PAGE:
Forewarned is Forearmed
by Mark Sichel, LCSW
Many of us get into trouble by overreacting to certain people and certain situations. We all have "hot spots": people or situations that time and again cause us to react irrationally, with anger, or out of control. It's very difficult to effect healthy change in our lives if we succumb to our hot spots at the slightest provocation. Learning to identify your hot spots can enable you to avoid losing control.
Each of us has our own unique hot spots, as these danger zones are nasty side effects of each of our personal histories. We have found through our clinical experience that if people can become aware of their specific hot spots, they have an easier time staying out of trouble with themselves and with others.
"Trouble" can mean anything from inappropriate overreactions to plummeting self-esteem to depression to disorganization to anxiety to confusion. When our hot spot feelings, people, or situations cause us to run into trouble, we are left feeling powerless and ineffectual, victims of happenstance. If however, we learn to manage our hot spots, we gain tremendous personal power and strength.
Let's take Peter*, a client who came to talk with me because he had chronic problems at family celebrations and holidays. Peter is a successful professional, happily married with two children, yet found himself getting into fights with his family at almost every holiday event.
Peter reported that while he usually got along fine with his family, the holidays would get completely out of control. After we explored the history of these events, it became clear that everyone in Peter's family liked to have a few drinks before the holiday meal, and that was when the fights usually began.
When I pointed this fact out, Peter quickly reacted and said, "I'm not an alcoholic. This only happens around my family." He was surprised when I agreed with him and told him that while he is not an alcoholic, he is selectively a problem drinker around his family, particularly during holiday time. Peter's hot spots include alcohol, the holidays, his mother and his sister. The combination of all four was leading to the blow out fights at holiday time.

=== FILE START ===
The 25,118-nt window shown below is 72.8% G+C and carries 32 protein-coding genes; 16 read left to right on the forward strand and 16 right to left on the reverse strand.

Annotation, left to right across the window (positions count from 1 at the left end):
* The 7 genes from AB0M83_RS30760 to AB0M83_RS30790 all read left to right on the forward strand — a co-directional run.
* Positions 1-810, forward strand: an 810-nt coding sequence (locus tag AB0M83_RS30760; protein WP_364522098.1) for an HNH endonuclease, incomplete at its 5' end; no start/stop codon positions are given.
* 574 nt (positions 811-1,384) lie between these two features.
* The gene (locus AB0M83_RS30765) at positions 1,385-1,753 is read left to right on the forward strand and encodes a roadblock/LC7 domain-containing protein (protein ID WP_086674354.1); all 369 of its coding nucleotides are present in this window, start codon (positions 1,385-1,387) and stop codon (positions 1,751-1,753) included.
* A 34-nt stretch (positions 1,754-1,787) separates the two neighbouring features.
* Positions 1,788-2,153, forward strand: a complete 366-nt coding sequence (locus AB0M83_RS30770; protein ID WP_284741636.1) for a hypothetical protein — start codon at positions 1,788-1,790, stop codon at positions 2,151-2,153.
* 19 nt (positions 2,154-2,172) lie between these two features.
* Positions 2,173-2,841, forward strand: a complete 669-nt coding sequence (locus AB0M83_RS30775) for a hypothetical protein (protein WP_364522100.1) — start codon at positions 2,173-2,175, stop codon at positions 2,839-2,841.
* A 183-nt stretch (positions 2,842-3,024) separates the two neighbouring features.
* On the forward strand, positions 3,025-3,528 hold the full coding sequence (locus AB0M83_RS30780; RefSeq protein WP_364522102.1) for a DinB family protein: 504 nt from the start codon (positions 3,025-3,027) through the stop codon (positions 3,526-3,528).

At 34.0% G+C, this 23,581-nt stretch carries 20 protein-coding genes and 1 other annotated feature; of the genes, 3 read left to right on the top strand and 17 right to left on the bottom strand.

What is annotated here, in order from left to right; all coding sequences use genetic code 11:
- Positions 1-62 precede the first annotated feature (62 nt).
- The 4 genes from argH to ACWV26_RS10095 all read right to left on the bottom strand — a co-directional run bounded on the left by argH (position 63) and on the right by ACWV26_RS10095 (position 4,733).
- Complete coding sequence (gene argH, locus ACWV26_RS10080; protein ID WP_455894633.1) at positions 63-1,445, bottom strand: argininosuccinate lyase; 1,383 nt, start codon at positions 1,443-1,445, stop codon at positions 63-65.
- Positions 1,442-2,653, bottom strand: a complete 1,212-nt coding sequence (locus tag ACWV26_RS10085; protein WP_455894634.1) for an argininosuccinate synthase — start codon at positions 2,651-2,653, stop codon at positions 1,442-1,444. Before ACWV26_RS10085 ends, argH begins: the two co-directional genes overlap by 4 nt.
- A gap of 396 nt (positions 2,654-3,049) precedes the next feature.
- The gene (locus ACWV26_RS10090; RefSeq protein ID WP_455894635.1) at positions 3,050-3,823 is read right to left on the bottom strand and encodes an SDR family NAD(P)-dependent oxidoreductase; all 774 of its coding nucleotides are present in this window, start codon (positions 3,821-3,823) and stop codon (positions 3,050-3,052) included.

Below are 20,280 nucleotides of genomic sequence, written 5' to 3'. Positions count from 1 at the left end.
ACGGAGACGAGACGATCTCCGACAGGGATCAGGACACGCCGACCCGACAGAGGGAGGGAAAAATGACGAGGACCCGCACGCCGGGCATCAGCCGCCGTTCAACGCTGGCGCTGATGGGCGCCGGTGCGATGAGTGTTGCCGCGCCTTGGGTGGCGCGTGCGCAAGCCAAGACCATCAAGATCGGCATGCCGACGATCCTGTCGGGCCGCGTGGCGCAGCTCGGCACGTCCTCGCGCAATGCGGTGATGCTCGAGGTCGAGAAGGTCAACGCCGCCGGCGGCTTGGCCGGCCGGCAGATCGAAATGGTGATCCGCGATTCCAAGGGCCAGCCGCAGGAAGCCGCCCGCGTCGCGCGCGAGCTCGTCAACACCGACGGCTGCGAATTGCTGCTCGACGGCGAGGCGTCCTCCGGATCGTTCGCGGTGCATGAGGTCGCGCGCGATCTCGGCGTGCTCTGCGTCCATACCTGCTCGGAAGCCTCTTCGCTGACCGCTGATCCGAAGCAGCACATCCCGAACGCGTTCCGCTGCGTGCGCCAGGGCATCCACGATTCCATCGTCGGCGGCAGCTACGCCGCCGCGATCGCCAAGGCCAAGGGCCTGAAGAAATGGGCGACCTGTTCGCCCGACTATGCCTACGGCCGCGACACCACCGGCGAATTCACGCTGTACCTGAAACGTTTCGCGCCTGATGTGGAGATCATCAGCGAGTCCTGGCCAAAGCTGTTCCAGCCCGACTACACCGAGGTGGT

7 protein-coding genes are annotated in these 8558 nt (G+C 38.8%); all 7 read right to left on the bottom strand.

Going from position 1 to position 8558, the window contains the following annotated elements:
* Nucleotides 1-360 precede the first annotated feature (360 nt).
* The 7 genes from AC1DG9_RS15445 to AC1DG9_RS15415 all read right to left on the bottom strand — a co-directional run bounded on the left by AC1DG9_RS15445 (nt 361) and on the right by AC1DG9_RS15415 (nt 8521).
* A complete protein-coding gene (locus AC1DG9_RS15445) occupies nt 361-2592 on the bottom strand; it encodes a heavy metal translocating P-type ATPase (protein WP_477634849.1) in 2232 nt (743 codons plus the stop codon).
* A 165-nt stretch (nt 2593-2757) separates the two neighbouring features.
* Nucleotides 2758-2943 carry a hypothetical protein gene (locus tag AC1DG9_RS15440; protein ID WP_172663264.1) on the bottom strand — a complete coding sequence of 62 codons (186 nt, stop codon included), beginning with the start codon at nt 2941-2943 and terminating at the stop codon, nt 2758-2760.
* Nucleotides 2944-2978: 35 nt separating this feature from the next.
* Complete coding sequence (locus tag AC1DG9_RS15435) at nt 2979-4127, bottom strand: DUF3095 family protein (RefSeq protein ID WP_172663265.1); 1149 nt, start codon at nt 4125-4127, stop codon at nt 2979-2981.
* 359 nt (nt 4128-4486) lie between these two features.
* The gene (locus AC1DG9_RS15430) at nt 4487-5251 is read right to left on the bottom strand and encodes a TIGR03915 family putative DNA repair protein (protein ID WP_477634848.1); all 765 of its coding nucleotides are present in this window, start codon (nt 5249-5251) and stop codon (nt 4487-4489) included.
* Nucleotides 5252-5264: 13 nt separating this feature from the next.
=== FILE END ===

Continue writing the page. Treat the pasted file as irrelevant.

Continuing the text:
Encouraged, Peter explored additional hot spots in his life. He noted that he often had a hard time controlling what he said around female authority figures and made a conscious effort to abstain from alcohol at work events as a result. He reflected that he should have a similar policy around his family during the holidays.
Being aware of your hot spots can forearm you against problems, particularly during the holiday season when tensions run high in general.
Check off the people or situations that make YOU feel irrationally angry or out of control. Keep the list as your personal tool for empowerment and strength:
*The names of all clients have been changed to protect their identities.
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